The Applicant's patent EP807291 (U.S. Pat. Nos. 5,931,907 and 6,289,337) teaches a software-based system known as the “JASPER” agent, which stores meta-information, such as URL of the document and keywords indicative of the content of the document, relating to documents of interest to a user. JASPER also stores user profiles comprising keywords that indicate the interests of users in particular types of information, and performs collaborative filtering between users to identify users that may have overlapping interests (arranging users into groups). JASPER compares the meta-information between groups of users, and, if one user in group A has identified a document as being relevant to him, JASPER passes the meta-information relating to the identified document to other users in group A (e.g. via email). The user profile can be arranged to store keywords in categories, as a function of context (e.g. types of work, leisure), and JASPER can change the content of those categories in accordance with detected changes in information type viewed by the user (e.g. performing a comparison between keywords stored in respect of one context and comparing that to the keywords in documents being viewed). JASPER is thus concerned with identifying a set of keywords that characterise context, for the purposes of information delivery and identification between groups of users.
Schmidt A et al, in “There is more to context than location” Computers and Graphics, Pergamon Press Ltd. Oxford, GB, vol. 23, No. 6, December 1999 (1999-12), pages 893-901, XP004187838 ISSN: 0097-8493, describes identifying extrinsic conditions associated with a user, Schmidt describes using inputs from different types of sensors to improve context identification, and uses the context information to improve selection of display characteristics and dialogue status (such as interruptability) for mobile users reliant on receiving data via mobile devices.
In the following description, the terms “interest”, “user profile”, “information source”, “context”, “instantiated interest” are used and are defined as follows:
According to a first aspect of the present invention there is provided a method of selecting information sources in accordance with a subject matter of relevance to a user, the subject matter being identifiable by a plurality of sets of subject-related data, each set having an indication of at least one context in which the set is relevant to the user, the method comprising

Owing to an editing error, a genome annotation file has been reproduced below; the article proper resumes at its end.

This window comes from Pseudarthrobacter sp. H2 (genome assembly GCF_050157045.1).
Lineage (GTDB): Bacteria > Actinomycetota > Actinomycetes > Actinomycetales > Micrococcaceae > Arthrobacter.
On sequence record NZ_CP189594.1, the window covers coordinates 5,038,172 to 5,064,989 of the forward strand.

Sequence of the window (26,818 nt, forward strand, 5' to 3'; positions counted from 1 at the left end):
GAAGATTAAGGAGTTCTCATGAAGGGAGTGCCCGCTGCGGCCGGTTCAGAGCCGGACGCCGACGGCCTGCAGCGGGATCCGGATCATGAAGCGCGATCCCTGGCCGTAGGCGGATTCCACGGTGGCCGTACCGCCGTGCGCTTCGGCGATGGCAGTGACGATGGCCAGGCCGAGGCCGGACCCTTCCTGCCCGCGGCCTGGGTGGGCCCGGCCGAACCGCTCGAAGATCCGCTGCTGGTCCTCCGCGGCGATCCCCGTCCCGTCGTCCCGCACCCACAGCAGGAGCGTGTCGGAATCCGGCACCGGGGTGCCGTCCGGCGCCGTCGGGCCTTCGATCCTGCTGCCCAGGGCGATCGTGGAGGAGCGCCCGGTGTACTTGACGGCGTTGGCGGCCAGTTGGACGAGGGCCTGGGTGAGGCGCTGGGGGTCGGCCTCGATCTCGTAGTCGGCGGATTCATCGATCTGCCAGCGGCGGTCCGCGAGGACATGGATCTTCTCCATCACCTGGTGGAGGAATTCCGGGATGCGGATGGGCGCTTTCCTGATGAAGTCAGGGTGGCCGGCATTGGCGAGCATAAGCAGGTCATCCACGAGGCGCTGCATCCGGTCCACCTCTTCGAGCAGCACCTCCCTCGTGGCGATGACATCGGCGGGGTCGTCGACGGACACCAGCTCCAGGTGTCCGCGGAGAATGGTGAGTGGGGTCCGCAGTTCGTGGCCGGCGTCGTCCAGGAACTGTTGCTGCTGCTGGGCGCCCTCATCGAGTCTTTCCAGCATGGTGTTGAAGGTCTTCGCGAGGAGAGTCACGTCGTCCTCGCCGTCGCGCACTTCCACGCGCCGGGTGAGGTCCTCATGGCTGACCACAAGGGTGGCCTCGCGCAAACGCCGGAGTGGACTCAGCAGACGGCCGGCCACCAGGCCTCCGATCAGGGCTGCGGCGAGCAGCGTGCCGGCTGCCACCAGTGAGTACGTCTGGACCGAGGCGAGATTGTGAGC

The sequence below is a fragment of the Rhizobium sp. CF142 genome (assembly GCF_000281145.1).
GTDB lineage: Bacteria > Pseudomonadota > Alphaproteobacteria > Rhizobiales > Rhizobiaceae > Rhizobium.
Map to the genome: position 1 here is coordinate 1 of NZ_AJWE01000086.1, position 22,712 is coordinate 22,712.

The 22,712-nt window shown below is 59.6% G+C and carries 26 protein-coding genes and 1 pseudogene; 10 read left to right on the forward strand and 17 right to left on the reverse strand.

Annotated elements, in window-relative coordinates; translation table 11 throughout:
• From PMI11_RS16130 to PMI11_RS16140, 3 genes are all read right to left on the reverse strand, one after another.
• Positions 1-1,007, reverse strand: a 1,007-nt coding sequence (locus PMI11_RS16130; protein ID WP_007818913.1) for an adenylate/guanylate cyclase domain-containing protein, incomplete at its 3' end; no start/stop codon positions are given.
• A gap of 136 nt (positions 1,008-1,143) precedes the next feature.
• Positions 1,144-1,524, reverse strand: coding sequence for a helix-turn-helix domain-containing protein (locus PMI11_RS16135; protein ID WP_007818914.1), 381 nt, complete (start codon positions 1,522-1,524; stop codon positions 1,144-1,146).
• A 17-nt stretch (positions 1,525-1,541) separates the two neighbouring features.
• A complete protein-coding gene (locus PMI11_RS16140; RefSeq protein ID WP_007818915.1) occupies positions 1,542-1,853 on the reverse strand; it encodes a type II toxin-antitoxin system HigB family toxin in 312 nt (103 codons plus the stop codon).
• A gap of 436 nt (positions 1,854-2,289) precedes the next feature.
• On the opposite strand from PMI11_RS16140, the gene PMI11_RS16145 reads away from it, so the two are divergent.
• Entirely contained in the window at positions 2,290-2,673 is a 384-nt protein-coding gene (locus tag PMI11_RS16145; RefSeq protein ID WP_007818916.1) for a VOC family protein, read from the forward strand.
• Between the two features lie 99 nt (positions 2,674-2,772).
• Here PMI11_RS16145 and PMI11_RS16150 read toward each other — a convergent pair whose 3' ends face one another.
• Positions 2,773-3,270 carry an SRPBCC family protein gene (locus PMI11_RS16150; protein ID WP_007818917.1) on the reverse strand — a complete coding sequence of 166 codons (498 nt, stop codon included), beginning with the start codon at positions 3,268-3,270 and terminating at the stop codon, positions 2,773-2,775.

The predetermined relationship between at least some of the identified contexts and said indication of context includes a correspondence therebetween, which, in one embodiment, means that the identified user context is the same as the indication of context assigned to sets of subject-related data.
Known systems utilise a plurality of static “user profiles”, from which the system can select as a function of the user's location. This is substantially different to embodiments of the present invention, where a profile, comprising the sets of subject-related data, is essentially generated “dynamically”, based on the user's identified context. Embodiments of the invention have the advantage of a reduced amount of duplication: it is likely that an interest could be relevant to a number of contexts (swimming for example might cover ‘home’, ‘play’, ‘weekend’ and even ‘work’). If there were ‘n’ profiles the system has to replicate each interest into each context where it was relevant. In embodiments of the invention there is only one “profile”, and relevance of each interest on the profile to the current context or to a context of interest, is computed. The relevance of the interest to the context is used to either a) decide whether the interest should be used to gather information for this context or b) used to weight the information returned.
This weighting of information enables information to be ranked as a function of the computed relevance. Thus, in a user's home context, swimming may be considered highly relevant to the user, and information relating to the interest swimming is thus pushed to the top of the list. Conversely, in a work context, swimming may not be considered relevant at all, so that the swimming information would be pushed to be bottom of the list.
The tracking step (ii) includes the steps of:
tracking the location of a user by receipt of tracking information for the user, and
comparing the tracking information with predetermined location information in accordance with predetermined criteria, the predetermined location information defining at least a “home” context and a “work” context, and the predetermined criteria including conditions between the tracking information and the predetermined location information.
Preferably the tracking step (ii) further includes receiving schedule information for the user from a temporal schedule, and the predetermined criteria used in the comparing step further includes conditions relating to schedule information. In addition, the tracking step (ii) may include receiving inputs from at least one of a position detector, an acceleration detector, stress detecting means, a temperature detector, light level detecting means.